Summer Session 2019 Courses 

Courses subject to change without notice.

Courses will also appear in WesMaps. Courses may only be taken for credit; auditors are not permitted in Summer Session courses. Incompletes will not be granted for Summer Session courses. All courses are 1 Wesleyan credit, with the exception of Chemistry 152 (Lab) which is worth .5 credit.

Summer enrollments are processed on a first-come, first-served basis. The request, payment and any approvals must be fully complete before enrollments are processed. 

SUMMER SESSION I: MAY 29 - JUNE 27, 2019

DIVISION I - Arts and Humanities

ENGL344/FGSS345: Women's Lib, Women's Lit Sally Bachner

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    Gen Ed Area Dept: HA ENGL
    Prerequisites: None
    Grading Mode: Graded
    Schedule: TBA
    Location: TBA

    The social movement known as second-wave feminism, but often referred to at the time as "Women's Lib," took center stage in much of the best-selling fiction of the 1970s. This course will look at popular fiction that concerned itself with women's issues and the way it popularized, memorialized, complicated, and contested feminism in the popular imagination. We will look at the range of novels that focused attention on the nature of and possible solutions to women's political, material, and sexual subjection by men. Although our focus will be on the 1970s, we will look at both some important pretexts, and some later responses to the ongoing crises of gendered inequality in the 1980s. We will pay particular attention to the gendering of publishing and reception, exploring the contexts in which these books were produced, marketed, reviewed, and read.

FILM458: Visual Storytelling: Screenwriting Steve Collins

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    Gen Ed Area Dept: HA FILM
    Prerequisites: None
    Grading Mode: Graded
    Schedule: TBA
    Location: TBA

    Since watching movies (good ones) is so easy and pleasurable, screenwriting is a medium that everyone's uncle thinks they can do. But anyone who has had to read an amateur screenplay knows different. This is a writing course that will start from ground zero: separating the screenplay from other forms, e.g., the play and the novel, and grounding students in visual language as the basis of the medium. How do we write in pictures?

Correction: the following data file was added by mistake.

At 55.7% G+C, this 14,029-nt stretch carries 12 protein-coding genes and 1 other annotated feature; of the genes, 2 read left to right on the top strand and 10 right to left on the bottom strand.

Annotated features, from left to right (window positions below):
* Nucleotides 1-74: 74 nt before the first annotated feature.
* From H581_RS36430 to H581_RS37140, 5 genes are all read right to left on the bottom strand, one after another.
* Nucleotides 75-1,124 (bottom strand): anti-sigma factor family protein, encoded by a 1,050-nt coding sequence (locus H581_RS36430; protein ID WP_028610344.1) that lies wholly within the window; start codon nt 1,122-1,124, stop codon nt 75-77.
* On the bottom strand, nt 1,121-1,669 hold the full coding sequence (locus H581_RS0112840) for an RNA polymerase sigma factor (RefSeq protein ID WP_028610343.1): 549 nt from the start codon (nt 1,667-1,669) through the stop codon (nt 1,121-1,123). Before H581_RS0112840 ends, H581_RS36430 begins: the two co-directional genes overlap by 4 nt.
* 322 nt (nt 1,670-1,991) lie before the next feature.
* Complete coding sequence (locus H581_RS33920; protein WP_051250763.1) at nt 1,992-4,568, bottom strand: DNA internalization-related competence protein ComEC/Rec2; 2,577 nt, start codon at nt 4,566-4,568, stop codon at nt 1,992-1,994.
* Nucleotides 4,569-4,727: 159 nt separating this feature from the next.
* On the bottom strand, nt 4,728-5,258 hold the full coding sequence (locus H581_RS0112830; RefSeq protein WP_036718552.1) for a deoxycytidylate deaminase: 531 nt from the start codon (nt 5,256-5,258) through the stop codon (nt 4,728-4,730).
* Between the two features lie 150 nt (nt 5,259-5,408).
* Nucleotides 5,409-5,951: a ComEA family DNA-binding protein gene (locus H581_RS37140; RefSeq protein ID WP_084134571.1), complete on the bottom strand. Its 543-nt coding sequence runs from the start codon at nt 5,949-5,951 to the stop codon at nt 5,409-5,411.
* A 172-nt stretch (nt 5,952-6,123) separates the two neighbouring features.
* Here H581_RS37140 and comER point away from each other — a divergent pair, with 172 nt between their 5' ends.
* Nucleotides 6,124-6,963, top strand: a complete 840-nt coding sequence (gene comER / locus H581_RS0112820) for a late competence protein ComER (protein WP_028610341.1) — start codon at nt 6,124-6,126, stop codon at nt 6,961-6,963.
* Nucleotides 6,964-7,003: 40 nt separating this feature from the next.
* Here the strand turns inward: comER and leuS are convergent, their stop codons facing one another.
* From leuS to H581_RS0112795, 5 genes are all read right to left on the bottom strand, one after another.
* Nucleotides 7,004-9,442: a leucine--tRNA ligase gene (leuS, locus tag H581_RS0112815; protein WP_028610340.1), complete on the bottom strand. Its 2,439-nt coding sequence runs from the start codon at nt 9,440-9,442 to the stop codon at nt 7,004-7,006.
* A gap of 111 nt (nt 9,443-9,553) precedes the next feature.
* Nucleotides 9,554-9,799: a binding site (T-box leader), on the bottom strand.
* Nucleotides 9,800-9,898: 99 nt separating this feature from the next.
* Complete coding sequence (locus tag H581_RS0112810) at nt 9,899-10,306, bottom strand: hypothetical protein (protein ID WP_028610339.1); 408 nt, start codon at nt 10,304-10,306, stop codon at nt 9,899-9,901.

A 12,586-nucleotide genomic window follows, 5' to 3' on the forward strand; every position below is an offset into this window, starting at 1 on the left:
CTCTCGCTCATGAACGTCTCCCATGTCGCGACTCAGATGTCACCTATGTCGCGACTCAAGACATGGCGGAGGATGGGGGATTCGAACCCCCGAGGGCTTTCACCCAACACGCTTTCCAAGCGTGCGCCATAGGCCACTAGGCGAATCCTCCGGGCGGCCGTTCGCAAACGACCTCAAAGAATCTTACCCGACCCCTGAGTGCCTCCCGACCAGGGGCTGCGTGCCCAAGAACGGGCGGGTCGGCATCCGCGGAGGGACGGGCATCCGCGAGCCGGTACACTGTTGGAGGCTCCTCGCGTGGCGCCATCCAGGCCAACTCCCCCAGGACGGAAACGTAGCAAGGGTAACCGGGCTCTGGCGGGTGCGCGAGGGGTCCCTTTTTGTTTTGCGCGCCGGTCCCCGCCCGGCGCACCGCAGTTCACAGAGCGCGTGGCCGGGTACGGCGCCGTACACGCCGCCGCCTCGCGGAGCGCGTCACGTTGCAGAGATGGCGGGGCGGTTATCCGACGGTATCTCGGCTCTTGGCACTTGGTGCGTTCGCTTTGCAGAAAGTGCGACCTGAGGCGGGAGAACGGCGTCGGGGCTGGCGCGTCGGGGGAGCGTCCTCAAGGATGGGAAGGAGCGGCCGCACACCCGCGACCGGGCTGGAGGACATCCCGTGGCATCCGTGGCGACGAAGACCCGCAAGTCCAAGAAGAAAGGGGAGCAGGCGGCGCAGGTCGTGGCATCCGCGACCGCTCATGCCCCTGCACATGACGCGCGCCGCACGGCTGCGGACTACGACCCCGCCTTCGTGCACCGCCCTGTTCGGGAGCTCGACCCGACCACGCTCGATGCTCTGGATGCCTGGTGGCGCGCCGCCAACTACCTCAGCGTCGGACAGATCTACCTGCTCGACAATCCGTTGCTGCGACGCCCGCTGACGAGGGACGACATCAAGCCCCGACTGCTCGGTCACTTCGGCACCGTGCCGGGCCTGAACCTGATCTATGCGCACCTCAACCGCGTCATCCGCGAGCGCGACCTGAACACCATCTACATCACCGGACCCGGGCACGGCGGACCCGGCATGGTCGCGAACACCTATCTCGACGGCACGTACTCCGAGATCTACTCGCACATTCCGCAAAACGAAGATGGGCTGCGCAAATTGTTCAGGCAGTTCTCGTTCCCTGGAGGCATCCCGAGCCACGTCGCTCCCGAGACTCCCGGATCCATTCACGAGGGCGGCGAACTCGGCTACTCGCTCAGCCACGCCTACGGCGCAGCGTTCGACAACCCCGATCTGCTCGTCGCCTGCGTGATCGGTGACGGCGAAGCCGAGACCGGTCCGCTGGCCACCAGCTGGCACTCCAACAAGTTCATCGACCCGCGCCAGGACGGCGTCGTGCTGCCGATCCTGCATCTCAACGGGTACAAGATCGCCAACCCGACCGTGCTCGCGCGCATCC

DIVISION II - Social and Behavioral Sciences

ENGL344/FGSS345: Women's Lib, Women's Lit Sally Bachner
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    Gen Ed Area Dept: HA ENGL
    Prerequisites: None
    Grading Mode: Graded
    Schedule: TBA
    Location: TBA

    The social movement known as second-wave feminism, but often referred to at the time as "Women's Lib," took center stage in much of the best-selling fiction of the 1970s. This course will look at popular fiction that concerned itself with women's issues and the way it popularized, memorialized, complicated, and contested feminism in the popular imagination. We will look at the range of novels that focused attention on the nature of and possible solutions to women's political, material, and sexual subjection by men. Although our focus will be on the 1970s, we will look at both some important pretexts, and some later responses to the ongoing crises of gendered inequality in the 1980s. We will pay particular attention to the gendering of publishing and reception, exploring the contexts in which these books were produced, marketed, reviewed, and read.

QAC251/CIS251: Data Visualization Valerie Nazzaro
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    Gen Ed Area Dept: NSM QAC, SBS QAC
    Prerequisites: None
    Grading Mode: Graded
    Schedule: TBA
    Location: TBA 

    This course will introduce students to the principles and tools necessary to present quantitative information in a visual way. While tables and graphs are widely used in our daily lives, it takes skill to deconstruct what story is being told. It also takes a perceptive eye to know when information is being misrepresented with particular graphics. The main goals of the course are for students to learn how to present information efficiently and accurately so that we enhance our understanding of complex quantitative information and to become proficient with data visualization tools. Beginning with basic graphing tools, we will work our way up to constructing map visualizations and interactive graphs. This course will require a substantial amount of computation in R. No prior programming experience is necessary, but learning does require willingness and time.